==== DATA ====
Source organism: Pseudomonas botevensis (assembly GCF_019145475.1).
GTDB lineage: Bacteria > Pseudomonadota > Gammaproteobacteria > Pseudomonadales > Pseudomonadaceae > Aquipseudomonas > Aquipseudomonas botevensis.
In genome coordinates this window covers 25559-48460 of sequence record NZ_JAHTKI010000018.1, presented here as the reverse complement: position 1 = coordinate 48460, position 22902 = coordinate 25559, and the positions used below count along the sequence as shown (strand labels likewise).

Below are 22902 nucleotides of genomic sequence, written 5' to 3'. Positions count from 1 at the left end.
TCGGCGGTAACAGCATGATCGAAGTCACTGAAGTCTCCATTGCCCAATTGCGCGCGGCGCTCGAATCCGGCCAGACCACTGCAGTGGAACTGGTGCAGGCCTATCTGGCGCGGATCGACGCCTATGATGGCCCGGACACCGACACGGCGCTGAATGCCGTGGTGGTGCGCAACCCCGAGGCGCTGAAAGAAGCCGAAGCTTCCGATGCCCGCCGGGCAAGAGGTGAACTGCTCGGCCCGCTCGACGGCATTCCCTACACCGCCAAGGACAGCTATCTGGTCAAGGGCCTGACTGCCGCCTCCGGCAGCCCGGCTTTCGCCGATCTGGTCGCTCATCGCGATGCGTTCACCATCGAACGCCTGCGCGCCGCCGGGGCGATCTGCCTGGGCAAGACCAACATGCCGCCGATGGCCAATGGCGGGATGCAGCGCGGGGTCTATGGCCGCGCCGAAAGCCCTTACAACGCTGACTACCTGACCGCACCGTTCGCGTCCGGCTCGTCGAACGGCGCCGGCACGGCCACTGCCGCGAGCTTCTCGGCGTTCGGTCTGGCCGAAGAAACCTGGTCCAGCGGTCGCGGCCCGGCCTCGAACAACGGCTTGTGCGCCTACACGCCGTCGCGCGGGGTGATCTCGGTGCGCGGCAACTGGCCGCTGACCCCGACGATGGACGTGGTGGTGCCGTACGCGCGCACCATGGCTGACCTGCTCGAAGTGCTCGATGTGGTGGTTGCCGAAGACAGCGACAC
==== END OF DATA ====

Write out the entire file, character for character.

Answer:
Source organism: Pseudomonas botevensis (assembly GCF_019145475.1).
GTDB lineage: Bacteria > Pseudomonadota > Gammaproteobacteria > Pseudomonadales > Pseudomonadaceae > Aquipseudomonas > Aquipseudomonas botevensis.
In genome coordinates this window covers 25559-48460 of sequence record NZ_JAHTKI010000018.1, presented here as the reverse complement: position 1 = coordinate 48460, position 22902 = coordinate 25559, and the positions used below count along the sequence as shown (strand labels likewise).

Below are 22902 nucleotides of genomic sequence, written 5' to 3'. Positions count from 1 at the left end.
TCGGCGGTAACAGCATGATCGAAGTCACTGAAGTCTCCATTGCCCAATTGCGCGCGGCGCTCGAATCCGGCCAGACCACTGCAGTGGAACTGGTGCAGGCCTATCTGGCGCGGATCGACGCCTATGATGGCCCGGACACCGACACGGCGCTGAATGCCGTGGTGGTGCGCAACCCCGAGGCGCTGAAAGAAGCCGAAGCTTCCGATGCCCGCCGGGCAAGAGGTGAACTGCTCGGCCCGCTCGACGGCATTCCCTACACCGCCAAGGACAGCTATCTGGTCAAGGGCCTGACTGCCGCCTCCGGCAGCCCGGCTTTCGCCGATCTGGTCGCTCATCGCGATGCGTTCACCATCGAACGCCTGCGCGCCGCCGGGGCGATCTGCCTGGGCAAGACCAACATGCCGCCGATGGCCAATGGCGGGATGCAGCGCGGGGTCTATGGCCGCGCCGAAAGCCCTTACAACGCTGACTACCTGACCGCACCGTTCGCGTCCGGCTCGTCGAACGGCGCCGGCACGGCCACTGCCGCGAGCTTCTCGGCGTTCGGTCTGGCCGAAGAAACCTGGTCCAGCGGTCGCGGCCCGGCCTCGAACAACGGCTTGTGCGCCTACACGCCGTCGCGCGGGGTGATCTCGGTGCGCGGCAACTGGCCGCTGACCCCGACGATGGACGTGGTGGTGCCGTACGCGCGCACCATGGCTGACCTGCTCGAAGTGCTCGATGTGGTGGTTGCCGAAGACAGCGACAC